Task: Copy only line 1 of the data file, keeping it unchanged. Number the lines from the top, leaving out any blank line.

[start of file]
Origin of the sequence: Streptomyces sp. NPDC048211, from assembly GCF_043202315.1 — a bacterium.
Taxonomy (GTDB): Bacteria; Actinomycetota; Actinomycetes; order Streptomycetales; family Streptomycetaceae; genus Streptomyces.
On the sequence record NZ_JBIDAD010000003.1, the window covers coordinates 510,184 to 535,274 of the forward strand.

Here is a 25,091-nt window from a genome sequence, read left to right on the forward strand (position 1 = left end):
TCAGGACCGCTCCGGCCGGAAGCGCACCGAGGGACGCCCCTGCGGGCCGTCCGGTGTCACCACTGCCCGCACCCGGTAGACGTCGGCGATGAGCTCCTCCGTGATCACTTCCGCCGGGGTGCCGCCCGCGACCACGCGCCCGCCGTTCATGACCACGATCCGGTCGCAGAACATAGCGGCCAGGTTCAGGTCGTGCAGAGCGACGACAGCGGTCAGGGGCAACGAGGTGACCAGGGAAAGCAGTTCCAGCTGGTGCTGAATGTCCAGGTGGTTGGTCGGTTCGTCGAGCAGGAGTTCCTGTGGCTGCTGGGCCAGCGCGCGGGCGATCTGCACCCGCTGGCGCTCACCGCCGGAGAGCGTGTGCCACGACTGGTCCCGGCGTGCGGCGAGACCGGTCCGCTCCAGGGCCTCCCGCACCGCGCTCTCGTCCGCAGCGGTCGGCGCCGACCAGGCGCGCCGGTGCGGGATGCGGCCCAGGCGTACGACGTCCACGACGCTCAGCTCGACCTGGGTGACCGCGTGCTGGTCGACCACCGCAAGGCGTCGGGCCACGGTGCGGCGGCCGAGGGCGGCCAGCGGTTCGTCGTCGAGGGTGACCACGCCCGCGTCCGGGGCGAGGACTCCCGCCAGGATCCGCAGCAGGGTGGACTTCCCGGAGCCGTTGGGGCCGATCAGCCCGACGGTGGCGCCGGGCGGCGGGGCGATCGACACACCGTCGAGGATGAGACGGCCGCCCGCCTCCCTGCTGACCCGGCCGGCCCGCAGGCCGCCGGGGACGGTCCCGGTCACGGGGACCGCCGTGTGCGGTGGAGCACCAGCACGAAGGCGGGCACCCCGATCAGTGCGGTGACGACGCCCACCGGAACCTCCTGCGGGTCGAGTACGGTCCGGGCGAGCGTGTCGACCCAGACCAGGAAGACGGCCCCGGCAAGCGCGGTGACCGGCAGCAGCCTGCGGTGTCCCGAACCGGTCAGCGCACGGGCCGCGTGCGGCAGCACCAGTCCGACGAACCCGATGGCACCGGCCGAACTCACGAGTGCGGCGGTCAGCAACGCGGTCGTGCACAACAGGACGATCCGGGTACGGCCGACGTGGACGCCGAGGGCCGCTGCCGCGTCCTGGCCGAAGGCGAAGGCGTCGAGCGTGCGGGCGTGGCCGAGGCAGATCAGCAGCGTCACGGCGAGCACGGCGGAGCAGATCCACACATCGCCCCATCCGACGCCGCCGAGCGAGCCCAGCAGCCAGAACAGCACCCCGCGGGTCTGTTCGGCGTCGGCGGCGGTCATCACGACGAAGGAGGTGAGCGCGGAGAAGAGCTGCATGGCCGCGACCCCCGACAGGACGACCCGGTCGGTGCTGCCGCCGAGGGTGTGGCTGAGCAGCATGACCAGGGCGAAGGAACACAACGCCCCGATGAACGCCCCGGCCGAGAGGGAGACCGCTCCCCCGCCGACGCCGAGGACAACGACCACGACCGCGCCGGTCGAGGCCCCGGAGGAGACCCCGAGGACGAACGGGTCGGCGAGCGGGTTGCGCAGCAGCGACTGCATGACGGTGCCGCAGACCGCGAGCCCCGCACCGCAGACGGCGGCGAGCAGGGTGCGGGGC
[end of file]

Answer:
Origin of the sequence: Streptomyces sp. NPDC048211, from assembly GCF_043202315.1 — a bacterium.